NASHVILLE — In story and song, in memories and photographs, Johnny Cash was honored and remembered by a host of family and friends at the Johnny Cash Memorial Tribute: A Celebration of Friends and Family at the Ryman Auditorium on Monday.
The program itself featured more than two dozen artists and speakers, with alternating tears and laughter, sorrow and joy, and dancing and celebrating. The concert will air Saturday on CMT at 8 p.m. ET/PT.
Cash's daughter Rosanne Cash set the tone for the evening with a bittersweet version of her father's "I Still Miss Someone." Actor Tim Robbins acted as host. As someone who worked with Cash on film music and became fast friends with the late singer, Robbins remembered the singer's human side as well as Cash the worldwide icon.
"Johnny was a hell-raiser — he was the first to tell you that," said Robbins. "He could kick out these footlights here better than any of them. He was a renegade but also a seeker of the truth and a follower of faith. ... He became a music superstar, sure, and a worldwide icon. But he was also a husband to his beloved June, a father to a flock of children, a grandfather for a gang of grandkids, and a friend and advisor to generations of younger singers and musicians."
Musical combinations that highlighted the family-and-friends theme included a re-creation of the Highwaymen, with surviving group members Willie Nelson and Kris Kristofferson joined by George Jones and Hank Williams Jr. (filling in for the departed Cash and Waylon Jennings). And there was a rousing version of the well-known Johnny-and-June duet of "Jackson," performed by Brooks & Dunn, with June's daughter Carlene Carter high-stepping it in a black minidress.
Performers also included Larry Gatlin, Jack Clement, Johnny Western, Jimmy Tittle, Sheryl Crow, Cash's daughter-in-law Laura Cash, Steve Earle, the Fisk Jubilee Singers, Marshall Grant, Travis Tritt, John Mellencamp, Rodney Crowell, Marty Stuart, Kid Rock and Randy Scruggs. Those sending tribute video statements included Bono, Dan Rather, Ray Charles, Whoopi Goldberg, the Rev. Billy Graham and Trent Reznor.
At a party for members of the Cash and Carter families prior to the concert, former Vice President Al Gore remembered Cash as a good friend and a "great, great man." "We had so many talks about things he cared about deeply. He was politically active, he testified before state legislatures on prison reform, and he campaigned for the rights of Native Americans, and he was real progressive," Gore said. "He didn't think the most important thing was to get more money for rich people. He cared about the poor and the downtrodden."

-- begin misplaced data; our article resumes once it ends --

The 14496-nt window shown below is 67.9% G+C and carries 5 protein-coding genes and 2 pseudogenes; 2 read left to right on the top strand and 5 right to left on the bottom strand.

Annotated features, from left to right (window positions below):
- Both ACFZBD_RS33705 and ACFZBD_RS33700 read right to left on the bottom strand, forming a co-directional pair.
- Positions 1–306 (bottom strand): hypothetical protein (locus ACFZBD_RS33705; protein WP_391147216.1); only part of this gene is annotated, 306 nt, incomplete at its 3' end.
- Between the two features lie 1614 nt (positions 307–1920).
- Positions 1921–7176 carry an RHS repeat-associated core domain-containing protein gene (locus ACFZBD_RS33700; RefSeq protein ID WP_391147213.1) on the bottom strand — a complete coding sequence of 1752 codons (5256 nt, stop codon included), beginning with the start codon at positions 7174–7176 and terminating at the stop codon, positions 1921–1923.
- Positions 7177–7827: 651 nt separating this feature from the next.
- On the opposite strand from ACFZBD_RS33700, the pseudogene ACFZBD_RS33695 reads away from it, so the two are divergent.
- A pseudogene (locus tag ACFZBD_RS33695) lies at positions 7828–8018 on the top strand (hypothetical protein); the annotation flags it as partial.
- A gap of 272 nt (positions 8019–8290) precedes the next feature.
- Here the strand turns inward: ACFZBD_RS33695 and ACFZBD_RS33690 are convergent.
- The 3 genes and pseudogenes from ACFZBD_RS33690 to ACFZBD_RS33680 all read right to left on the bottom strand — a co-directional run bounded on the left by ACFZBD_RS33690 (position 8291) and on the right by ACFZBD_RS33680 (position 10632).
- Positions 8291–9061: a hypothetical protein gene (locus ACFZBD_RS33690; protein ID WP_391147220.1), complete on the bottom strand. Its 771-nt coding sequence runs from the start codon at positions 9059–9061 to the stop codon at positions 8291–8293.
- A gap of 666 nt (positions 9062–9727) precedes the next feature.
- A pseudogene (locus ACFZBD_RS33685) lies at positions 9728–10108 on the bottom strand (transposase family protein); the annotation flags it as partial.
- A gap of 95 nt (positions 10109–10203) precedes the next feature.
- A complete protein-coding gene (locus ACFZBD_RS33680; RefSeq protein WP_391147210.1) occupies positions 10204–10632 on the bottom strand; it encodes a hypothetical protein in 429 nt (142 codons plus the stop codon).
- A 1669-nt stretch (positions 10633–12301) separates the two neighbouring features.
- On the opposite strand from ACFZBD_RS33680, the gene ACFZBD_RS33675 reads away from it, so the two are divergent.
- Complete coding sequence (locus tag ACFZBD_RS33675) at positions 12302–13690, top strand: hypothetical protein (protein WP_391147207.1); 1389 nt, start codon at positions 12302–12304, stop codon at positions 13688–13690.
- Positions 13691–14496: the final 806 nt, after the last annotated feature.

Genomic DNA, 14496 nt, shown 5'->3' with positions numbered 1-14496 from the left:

At the party, the Country Music Hall of Fame presented Johnny and June's children a guestbook signed by fans from around the world, and Sony Music gave the family a limited edition Hatch Show Print poster to commemorate the tribute concert.
It was a night for Johnny Cash fans as well. Fans from all over — even those without tickets — made the pilgrimage to Nashville. Many were lined up around the Ryman, waving to the artists as they arrived. Among those fans were Joe Franke and Carrie Goodeill, who traveled from Oakland, California, in hopes that they could get tickets at the last minute. Goodeill said, "I felt — because I think Johnny Cash is an amazing performer and he's added so much to the music world — that he's affected my life in certain ways, so I thought that it was only right to [come here] to pay respect to him."
Asked why they journeyed so far, Franke said, "I had to. It's not something you think about; it's something you just do."
Kelly Barfield and Jeff Barfield made the trek from Bethlehem, Georgia. "We were here for Waylon's memorial, and we felt it important to also come for Johnny Cash," Kelly said. "He was a man for everyone, a man for the saints, a man for the sinners, you name it, he sang for all of us. He said it himself — the reasons he wore the black, for the downtrodden, for the upper class, for everyone. He's a man for everybody."
Krystil King and Alan King made the trip from Chattanooga, Tennessee. Alan said, "When I grew up, it was Elvis and Johnny Cash. That was it. That's the beginning and the end. Everybody could understand what he was saying. He had a universal message, and it was simply stated."
The concert concluded with Cash and Carter family members gathered onstage to sing "We'll Meet Again," which Cash had recorded on his final album, American IV: The Man Comes Around. As artists from the concert joined the family after the first verses, the audience joined in on a sing-along as family members waved to the crowd and danced.